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TV chef James Martin cooks on Folkestone beach for his Great British Adventure

TV chef James Martin set up his stove on a Kent beach to cook freshly caught fish for his latest TV series and cookbook.

James popped to Folkestone for his Kentish instalment of James Martin’s Great British Adventure, meeting old friends and familiar sights.

After starting his culinary tour in Hampshire to see a buffalo mozzarella producer, he came to the county with local chef and friend Mark Sargeant, who owns Rocksalt in Folkestone; to visit Dockers Bakehouse and Brewery, and to meet Sam Mount, a fourth generation fruit farmer making Kentish Cider.

James cooked out and about for his Great British Adventure
James cooked out and about for his Great British Adventure

True to chef form, James cooked recipes along the way featuring local produce - and when he arrived in Folkestone, he set up shop on the beach.

He said: “There are a few fresh fish shops dotted along Folkestone harbour selling herring straight from the boats to the public and to restaurants, so I wanted to cook these on the beach outside Mark Sargeant’s restaurant, Rocksalt.”

He also joined the Folkestone trawlermen as they brought in their very fresh catch of the day.

He said: “The guys at Folkestone Trawlers are first-rate fishermen who supply restaurants and their little shop by the harbour.

“We waited there, early doors, to get the fresh catch and, with other boats bringing in different shellfish, I jumped at the chance to get a few bits of local fish to cook with.”

Chef James Martin Picture: David Venni
Chef James Martin Picture: David Venni

He added: “Sadly, nowadays most people buy fresh fish from supermarkets but if you have a stall or fresh fish shop near you, do use them as they need your support and the quality is usually brilliant.

“Plus, asking about the fish from the people who catch them is always best.”

The book sees James travel from coast to coast, meeting local producers and chefs along the way who are putting Great Britain firmly on the gastronomic map of the world.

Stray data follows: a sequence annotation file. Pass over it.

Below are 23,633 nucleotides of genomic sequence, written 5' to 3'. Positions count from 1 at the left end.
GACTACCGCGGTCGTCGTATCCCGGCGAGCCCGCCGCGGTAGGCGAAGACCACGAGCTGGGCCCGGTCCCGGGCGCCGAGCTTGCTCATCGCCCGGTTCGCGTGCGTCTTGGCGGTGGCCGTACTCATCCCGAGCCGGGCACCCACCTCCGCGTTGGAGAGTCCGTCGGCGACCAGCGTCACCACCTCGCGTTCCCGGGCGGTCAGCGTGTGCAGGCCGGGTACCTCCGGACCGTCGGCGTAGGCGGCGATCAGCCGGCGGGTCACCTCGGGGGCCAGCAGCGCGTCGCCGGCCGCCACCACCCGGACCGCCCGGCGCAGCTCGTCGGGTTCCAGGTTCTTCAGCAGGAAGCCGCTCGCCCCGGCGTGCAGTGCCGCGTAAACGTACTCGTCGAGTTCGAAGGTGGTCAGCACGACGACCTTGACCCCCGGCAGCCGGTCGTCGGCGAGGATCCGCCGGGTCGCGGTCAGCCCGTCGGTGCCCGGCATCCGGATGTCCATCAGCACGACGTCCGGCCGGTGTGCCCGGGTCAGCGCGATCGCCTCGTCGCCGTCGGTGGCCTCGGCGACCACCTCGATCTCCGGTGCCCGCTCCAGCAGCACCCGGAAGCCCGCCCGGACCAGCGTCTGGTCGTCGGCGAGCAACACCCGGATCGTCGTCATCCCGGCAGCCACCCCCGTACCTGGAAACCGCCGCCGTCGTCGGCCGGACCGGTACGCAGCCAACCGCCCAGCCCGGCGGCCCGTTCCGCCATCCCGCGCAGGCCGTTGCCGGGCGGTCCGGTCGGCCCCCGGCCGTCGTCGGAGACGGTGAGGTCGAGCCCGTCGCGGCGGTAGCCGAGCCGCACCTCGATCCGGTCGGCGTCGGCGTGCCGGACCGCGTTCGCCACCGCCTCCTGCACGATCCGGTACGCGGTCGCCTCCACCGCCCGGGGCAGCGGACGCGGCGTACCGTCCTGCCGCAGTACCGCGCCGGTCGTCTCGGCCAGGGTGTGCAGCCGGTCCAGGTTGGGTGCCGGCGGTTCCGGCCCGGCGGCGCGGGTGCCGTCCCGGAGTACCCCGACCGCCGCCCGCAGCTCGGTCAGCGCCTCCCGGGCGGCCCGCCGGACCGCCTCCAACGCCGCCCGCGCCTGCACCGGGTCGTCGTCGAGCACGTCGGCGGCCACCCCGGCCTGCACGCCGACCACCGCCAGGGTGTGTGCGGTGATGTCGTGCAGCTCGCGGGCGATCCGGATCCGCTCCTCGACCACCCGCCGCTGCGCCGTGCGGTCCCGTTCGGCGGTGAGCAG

James Martin's Great British Adventure Picture: David Venni
James Martin's Great British Adventure Picture: David Venni

“It was one hell of a road trip,” he says. “I’ve always wanted to travel but I spent 10 years on Saturday Kitchen in the studio. I was doing home comforts that were all based here, but I wasn’t going anywhere. I wondered what it would be like, to venture out.”

He did - and the result includes cooking with Michelin star chefs and some of his personal food heroes - including Clare Smyth, Sat Bains and Michel Roux Snr (“I pulled my black book of chefs out”), to uncovering little known food suppliers.


Famed for recipes that don’t overcomplicate for the sake of it, long-standing fans will be pleased to know that his latest collection stays true to that. “I’m still of the ethos that you should never cook anything on TV that my mum can’t get north of Watford. I think chefs can go too restauranty and you’ll start to lose people.” And although he takes some inspiration from British classics and age-old techniques, “it’s fundamentally about the place, about the ingredients, about now.” It’s been some time since James first did work experience, aged 14, in a London kitchen - and longevity, in a world of Instagram foodies is not to be sniffed at. “This book is an accumulation of 35 years of work, of knowledge, built up over the years,” he says.

“And that knowledge, you can’t buy it and you can’t Instagram it.”

James Martin cooking al fresco on the Isle of Wight Picture: Peter Cassidy
James Martin cooking al fresco on the Isle of Wight Picture: Peter Cassidy


James Martin’s Great British Adventure is showing on ITV.

James Martin’s Great British Adventure: A Celebration Of Great British Food With 80 Fabulous Recipes by James Martin is published by Quadrille, and costs £25.

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